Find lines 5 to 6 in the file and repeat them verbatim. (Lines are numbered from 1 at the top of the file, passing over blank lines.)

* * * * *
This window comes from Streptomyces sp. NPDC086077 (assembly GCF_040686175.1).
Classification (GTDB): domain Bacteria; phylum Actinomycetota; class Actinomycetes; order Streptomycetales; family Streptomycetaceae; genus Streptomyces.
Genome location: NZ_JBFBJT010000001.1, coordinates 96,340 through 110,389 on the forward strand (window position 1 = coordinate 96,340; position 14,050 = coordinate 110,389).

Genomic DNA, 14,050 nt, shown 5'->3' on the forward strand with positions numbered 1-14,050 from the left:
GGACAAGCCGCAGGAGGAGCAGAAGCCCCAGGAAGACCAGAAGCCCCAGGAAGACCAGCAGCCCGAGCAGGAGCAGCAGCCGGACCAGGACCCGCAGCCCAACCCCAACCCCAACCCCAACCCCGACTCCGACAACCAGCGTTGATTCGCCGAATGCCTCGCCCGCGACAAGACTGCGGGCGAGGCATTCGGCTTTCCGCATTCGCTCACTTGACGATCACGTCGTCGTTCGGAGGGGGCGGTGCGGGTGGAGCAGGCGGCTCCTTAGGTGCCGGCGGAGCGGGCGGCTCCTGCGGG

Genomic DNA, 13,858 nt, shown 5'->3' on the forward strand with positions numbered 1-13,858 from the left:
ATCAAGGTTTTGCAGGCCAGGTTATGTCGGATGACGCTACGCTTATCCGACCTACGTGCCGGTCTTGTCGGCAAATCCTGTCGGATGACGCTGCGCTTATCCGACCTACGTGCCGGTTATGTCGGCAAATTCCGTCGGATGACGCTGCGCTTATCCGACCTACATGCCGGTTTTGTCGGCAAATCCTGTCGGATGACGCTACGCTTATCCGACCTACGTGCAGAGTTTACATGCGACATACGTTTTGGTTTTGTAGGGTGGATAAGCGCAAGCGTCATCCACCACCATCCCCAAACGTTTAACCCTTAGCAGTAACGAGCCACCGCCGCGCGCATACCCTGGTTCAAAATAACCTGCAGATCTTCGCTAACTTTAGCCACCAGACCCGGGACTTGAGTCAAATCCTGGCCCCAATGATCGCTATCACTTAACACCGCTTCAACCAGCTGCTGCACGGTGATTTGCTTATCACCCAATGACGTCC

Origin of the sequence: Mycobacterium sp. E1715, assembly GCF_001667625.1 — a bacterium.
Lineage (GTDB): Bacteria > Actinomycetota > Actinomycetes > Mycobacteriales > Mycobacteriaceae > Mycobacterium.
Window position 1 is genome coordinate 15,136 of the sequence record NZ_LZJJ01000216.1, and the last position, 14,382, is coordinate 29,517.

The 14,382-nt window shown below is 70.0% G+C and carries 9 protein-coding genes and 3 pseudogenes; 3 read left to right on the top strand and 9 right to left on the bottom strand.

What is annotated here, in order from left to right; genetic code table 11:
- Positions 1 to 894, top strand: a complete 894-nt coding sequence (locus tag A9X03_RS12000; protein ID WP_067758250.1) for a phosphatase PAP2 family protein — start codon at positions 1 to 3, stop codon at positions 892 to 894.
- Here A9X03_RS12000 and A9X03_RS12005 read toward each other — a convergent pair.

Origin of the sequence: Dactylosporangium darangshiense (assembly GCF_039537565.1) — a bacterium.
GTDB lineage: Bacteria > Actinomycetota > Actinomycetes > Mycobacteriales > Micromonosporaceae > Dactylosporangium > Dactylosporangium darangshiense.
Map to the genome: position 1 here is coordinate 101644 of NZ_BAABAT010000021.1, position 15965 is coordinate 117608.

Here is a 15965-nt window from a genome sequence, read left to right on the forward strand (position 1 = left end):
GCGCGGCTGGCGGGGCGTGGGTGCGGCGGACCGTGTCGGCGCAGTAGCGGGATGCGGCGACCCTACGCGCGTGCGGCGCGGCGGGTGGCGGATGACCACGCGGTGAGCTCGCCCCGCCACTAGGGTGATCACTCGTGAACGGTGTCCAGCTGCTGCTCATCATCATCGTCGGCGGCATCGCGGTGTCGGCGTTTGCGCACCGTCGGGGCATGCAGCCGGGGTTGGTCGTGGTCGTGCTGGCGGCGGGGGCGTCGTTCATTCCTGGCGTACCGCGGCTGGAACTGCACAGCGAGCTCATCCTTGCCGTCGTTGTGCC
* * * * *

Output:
GGACAAGCCGCAGGAGGAGCAGAAGCCCCAGGAAGACCAGAAGCCCCAGGAAGACCAGCAGCCCGAGCAGGAGCAGCAGCCGGACCAGGACCCGCAGCCCAACCCCAACCCCAACCCCAACCCCGACTCCGACAACCAGCGTTGATTCGCCGAATGCCTCGCCCGCGACAAGACTGCGGGCGAGGCATTCGGCTTTCCGCATTCGCTCACTTGACGATCACGTCGTCGTTCGGAGGGGGCGGTGCGGGTGGAGCAGGCGGCTCCTTAGGTGCCGGCGGAGCGGGCGGCTCCTGCGGG

Genomic DNA, 13,858 nt, shown 5'->3' on the forward strand with positions numbered 1-13,858 from the left: